like or what sho said, though on each
occasion she became more and more
positive that she was correct in every
particular. She this time ended, as
usual, with tho assertion that such an
agreeable, genteel woman as the widow
lady who had called upon her would be
quite incapable of taking the ring.
"Did any one beside yourself see this
person?" Mr. Kiggs asked.
"No one but Sarah that's tho parlor
maid," said Mrs. Dalton. "The other
servant had gone out, and Sarah and I
wero alone in the house and 1 was so
clad it wasn't a strange man; I always
tell Sarah never to let a strange man
come through the gate when I am
"I should like to put-a question to
Sarah, inarm, if you wouldn't mind,"
said Mr. Biggs.
"Oh, certainly, you can question her
if you wish." returned Mrs. Dalton, a
little hulled. "Bertha, my dear, ring
Sarah appeared so instantaneously as
to suggest the idea that she could not
have la-en much further off than in the
"Sarah, ibis good man wishes to ask
you a few questions; answer him as well
lis you can." said Mrs. Dalton, loftily,
leaning back in her chair and crossing
her hands, perfectly satisfied with her
share of the information given.
Sarah remembered the strange lady
quite well. She was tall about the
height of Miss Lena and her com
plexion was dark rather sallow. She
thought there was something queer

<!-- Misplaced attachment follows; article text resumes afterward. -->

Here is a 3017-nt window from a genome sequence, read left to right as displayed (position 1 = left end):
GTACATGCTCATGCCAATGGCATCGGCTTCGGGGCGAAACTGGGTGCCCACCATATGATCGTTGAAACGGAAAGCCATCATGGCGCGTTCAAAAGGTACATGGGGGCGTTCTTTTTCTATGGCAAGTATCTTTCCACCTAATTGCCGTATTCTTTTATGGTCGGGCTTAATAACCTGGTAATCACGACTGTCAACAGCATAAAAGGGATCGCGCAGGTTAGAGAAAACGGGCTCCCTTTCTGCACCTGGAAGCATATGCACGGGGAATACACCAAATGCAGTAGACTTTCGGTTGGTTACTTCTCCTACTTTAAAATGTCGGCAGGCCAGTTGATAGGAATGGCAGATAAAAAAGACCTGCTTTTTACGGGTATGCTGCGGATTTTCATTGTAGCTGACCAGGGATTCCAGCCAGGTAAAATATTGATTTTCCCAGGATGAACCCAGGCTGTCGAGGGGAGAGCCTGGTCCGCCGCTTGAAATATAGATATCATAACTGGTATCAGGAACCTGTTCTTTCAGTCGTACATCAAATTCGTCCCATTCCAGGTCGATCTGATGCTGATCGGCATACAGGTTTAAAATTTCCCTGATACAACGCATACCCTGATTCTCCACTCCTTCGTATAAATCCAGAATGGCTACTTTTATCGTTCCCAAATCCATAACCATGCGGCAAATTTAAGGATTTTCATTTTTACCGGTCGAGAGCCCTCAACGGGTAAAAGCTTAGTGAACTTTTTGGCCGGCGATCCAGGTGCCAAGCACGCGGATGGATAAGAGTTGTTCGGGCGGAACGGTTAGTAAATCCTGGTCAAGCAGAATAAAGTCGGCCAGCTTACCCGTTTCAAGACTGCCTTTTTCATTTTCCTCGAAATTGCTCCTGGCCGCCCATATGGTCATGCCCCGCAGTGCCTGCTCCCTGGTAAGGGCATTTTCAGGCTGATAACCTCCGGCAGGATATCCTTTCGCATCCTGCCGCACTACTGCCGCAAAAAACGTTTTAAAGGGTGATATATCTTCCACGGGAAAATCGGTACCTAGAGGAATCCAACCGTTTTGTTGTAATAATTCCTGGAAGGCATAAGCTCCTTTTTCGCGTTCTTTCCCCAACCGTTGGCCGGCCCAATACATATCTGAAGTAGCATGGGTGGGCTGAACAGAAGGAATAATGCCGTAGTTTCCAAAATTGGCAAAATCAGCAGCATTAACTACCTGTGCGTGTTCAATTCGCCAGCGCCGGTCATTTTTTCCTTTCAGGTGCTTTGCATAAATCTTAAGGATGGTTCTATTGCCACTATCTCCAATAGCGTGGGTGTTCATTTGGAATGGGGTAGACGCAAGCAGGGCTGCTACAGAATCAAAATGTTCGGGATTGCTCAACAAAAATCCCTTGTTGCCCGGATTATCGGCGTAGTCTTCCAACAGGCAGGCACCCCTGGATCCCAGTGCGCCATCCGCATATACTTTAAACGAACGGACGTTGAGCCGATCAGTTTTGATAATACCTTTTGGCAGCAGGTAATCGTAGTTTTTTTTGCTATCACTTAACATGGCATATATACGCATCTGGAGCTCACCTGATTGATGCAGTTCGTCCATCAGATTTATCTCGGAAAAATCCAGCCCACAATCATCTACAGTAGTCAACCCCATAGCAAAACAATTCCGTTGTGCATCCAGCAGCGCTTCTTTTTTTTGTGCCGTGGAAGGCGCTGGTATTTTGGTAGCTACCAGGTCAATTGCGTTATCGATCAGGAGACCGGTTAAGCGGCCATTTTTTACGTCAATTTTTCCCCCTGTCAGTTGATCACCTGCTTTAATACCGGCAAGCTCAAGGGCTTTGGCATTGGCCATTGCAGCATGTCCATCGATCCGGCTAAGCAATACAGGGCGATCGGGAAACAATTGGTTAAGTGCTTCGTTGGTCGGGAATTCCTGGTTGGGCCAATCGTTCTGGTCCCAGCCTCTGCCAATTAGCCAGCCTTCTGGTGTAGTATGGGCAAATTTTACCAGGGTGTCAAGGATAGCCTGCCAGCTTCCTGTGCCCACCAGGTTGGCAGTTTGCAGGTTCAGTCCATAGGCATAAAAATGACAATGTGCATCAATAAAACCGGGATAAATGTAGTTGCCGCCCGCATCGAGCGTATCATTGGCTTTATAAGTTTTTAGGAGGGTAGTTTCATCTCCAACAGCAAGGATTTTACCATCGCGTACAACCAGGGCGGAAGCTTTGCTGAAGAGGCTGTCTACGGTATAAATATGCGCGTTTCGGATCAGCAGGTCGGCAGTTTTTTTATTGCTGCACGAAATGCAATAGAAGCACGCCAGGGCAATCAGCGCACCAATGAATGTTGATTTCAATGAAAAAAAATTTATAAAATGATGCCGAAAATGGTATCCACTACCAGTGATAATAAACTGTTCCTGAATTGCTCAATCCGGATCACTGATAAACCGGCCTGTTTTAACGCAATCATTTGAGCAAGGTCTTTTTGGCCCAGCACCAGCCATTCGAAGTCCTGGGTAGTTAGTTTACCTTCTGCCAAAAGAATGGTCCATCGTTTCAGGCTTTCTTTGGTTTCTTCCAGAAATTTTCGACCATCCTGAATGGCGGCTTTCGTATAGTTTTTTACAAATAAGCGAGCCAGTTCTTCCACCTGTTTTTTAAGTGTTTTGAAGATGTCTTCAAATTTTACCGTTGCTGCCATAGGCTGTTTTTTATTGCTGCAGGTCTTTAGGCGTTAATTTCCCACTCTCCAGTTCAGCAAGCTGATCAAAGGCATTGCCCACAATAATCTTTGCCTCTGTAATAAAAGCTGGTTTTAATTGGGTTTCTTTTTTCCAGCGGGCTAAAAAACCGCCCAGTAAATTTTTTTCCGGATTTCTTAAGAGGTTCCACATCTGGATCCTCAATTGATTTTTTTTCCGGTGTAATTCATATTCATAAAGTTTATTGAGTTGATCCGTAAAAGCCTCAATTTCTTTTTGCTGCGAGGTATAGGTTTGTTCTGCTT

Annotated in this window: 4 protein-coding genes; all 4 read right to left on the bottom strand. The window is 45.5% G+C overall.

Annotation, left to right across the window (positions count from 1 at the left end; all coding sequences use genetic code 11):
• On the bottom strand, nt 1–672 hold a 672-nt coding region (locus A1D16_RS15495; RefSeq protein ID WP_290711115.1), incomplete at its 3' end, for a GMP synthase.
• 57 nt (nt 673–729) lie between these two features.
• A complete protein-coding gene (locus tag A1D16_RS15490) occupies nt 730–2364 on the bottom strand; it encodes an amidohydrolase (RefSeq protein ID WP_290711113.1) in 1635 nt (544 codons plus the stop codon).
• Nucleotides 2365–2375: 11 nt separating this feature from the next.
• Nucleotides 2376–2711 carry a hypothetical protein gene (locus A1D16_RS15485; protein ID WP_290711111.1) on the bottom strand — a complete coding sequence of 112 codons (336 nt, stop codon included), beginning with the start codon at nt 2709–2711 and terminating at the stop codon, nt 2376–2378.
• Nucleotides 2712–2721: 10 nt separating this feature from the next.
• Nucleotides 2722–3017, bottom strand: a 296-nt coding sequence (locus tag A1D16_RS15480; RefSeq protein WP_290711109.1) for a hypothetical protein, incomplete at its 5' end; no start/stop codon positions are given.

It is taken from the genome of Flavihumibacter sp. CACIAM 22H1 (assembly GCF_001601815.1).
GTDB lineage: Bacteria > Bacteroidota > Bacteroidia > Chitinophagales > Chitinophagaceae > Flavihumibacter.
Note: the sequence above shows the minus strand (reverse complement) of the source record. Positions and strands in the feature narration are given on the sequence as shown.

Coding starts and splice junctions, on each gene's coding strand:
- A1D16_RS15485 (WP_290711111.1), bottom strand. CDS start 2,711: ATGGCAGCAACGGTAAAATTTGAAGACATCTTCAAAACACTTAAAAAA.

about her. The lower part of hpr face
did not look at all old, nor did her man
ner of walking, but she couldn't see her
figure, because she wore a large mantle.
There was one thing she noticed as she
followed her: a bit of hair bad got
loose under her bonnet behind, and,
though the hair in front was gray, this
was quite black. "And I thought to my
self,' said Sarah, "it's a many ladies
I've seed wear a dark front when they
have got gray hair, but this is the first
I ever seed wear a gray front when she'd
got dark hair."
"You're a very sensible girl, my
dear," said Mr. 11,'ggs, when ho had ex
tracted all the information that Sarah
had to give, "and I wish you a good
"Lor." cried Sarah, with a giggle and
a toss of her head, "that's just like you
men always thinking we girls are on
the lookout for a husband. Better
without "em the most of 'em 1 should
"You may go. S.u.ih." said her mis
tress, w t It a reproving look: and Sarah
returned to the kitchen to lepeat to
Martha all she bad heard in the parlor.
"And now will you allow me to put
another question?" said Mr. Biggs.
"Who is that young gent who went out
of the gate just as I came in? I think I
have seen him at Thompson & Cratch
"That gentleman," returned Mrs.
Dalton, with an emphasis on the word,
"is Mr. Fancoiiit. grandson and heir to
"Ah. just as I supposed." said Mr.
Biggs w ith a sort of inward chuckle.
"Have you known him long? Did you